Standard & Poor's affirmed its ‘BB-' long-term and ‘B' short-term sovereign credit ratings on Vietnam late last week, with the outlook on the long-term rating being stable.

The rating agency said that although the stabilisation measures undertaken over the past two years have dampened growth, they have also restored macroeconomic stability, resulting in relatively low and stable inflation, higher confidence in the local currency, and a much improved external liquidity.

Vietnam's improving external liquidity and moderate foreign debt position supports its creditworthiness.

The sovereign's external borrowings remain modest with low-cost debt and long maturity, and S&P projects that the gross external debt will decline to about 30 percent of the GDP in the next three years, while the gross external financing needs will remain in a comfortable range of between 80 and 90 percent of the sum of the current account receipts and usable reserves in this period.

"The favourable outlook for Vietnam's external profile is based on our expectation of little or no commercial external borrowing by the sovereign, along with continuing overall balance-of-payment surpluses, driven by net inflows of foreign direct investments of about 4 percent of the GDP and a dynamic export sector," S&P said.

It said that Vietnam's growth potential is robust, given an export manufacturing sector that is well-diversified and increasingly oriented toward higher value-added goods, a rising share of services and manufacturing in economic output, and the growth of the private sector.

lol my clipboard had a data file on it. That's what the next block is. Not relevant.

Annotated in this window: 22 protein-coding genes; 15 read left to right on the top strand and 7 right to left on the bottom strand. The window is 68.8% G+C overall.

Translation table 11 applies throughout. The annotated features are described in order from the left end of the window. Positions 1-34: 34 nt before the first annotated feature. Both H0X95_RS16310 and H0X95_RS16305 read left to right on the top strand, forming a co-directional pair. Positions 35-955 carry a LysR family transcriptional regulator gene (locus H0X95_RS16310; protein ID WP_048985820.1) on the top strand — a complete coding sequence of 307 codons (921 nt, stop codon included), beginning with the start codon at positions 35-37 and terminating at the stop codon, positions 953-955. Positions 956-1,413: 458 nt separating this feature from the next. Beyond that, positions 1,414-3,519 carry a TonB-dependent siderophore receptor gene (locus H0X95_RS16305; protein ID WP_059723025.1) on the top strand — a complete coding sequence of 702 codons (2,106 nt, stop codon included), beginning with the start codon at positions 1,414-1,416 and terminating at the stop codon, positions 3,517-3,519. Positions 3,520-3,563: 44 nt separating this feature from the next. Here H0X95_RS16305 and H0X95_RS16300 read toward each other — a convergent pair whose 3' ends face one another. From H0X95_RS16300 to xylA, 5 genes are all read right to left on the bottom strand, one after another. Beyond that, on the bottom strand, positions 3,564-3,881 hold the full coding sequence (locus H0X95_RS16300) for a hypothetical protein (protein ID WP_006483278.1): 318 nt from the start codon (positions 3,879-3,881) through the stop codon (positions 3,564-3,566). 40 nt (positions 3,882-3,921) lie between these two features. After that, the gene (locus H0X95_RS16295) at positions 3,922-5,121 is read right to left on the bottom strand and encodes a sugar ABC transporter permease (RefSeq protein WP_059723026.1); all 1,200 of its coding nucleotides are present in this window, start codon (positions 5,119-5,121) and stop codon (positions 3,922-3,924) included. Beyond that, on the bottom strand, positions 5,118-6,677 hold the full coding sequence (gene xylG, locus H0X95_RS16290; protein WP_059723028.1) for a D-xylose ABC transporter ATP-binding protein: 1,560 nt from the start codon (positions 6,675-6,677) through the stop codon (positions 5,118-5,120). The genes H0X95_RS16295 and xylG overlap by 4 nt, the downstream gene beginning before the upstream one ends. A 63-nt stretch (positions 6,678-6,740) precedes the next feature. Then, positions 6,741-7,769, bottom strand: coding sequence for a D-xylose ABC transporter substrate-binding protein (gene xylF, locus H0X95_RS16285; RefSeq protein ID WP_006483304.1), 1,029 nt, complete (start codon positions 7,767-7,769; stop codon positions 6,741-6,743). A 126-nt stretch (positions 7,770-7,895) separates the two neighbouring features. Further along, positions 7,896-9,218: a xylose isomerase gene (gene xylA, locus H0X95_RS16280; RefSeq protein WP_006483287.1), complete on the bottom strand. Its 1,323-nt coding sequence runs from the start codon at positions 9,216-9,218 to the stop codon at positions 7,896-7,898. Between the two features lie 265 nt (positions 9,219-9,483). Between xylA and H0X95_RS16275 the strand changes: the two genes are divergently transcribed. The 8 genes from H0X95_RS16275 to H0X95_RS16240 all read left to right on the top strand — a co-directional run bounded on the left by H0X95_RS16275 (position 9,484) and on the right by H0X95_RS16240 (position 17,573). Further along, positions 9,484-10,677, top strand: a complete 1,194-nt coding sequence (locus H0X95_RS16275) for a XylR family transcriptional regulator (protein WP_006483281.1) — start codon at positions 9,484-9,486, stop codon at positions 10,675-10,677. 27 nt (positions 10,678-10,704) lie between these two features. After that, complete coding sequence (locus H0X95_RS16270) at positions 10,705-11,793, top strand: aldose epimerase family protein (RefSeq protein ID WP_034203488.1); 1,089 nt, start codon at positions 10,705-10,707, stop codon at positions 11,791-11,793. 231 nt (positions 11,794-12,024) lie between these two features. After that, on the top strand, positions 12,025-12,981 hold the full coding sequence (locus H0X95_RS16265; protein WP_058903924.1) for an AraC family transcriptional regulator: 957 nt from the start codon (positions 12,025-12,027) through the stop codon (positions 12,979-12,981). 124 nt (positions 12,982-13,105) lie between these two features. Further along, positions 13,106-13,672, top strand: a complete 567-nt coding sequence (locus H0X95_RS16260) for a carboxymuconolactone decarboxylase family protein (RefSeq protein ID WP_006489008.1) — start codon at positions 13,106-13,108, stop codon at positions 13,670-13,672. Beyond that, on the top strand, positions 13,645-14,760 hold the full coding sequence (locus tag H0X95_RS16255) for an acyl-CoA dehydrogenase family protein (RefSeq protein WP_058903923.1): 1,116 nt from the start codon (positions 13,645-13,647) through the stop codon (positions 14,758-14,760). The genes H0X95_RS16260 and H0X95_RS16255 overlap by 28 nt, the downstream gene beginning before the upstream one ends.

Exports are also expected to get a further boost from recent and pending free-trade agreements, the agency said.

The stable outlook on the ratings reflects S&P's expectation that over the next 12 to 18 months, Vietnam's policy stance will ensure macroeconomic stability, cementing the economic improvements and gains in policy credibility.

The outlook also incorporates S&P's expectations that the Government's key reform objectives targeting the banking sector and State-owned enterprises will continue, and the risks and inefficiencies posed by these sectors will reduce, S&P said.

"We may raise the ratings if there are indications that Vietnam is able to generate per capita real GDP growth of more than 5.5 percent in the next five to 10 years without causing macroeconomic imbalances. We may also raise the ratings on signs of improved institutional and governance effectiveness, likely based on greater macroeconomic policy consistency and tangible progress in structural reforms," it said.-VNA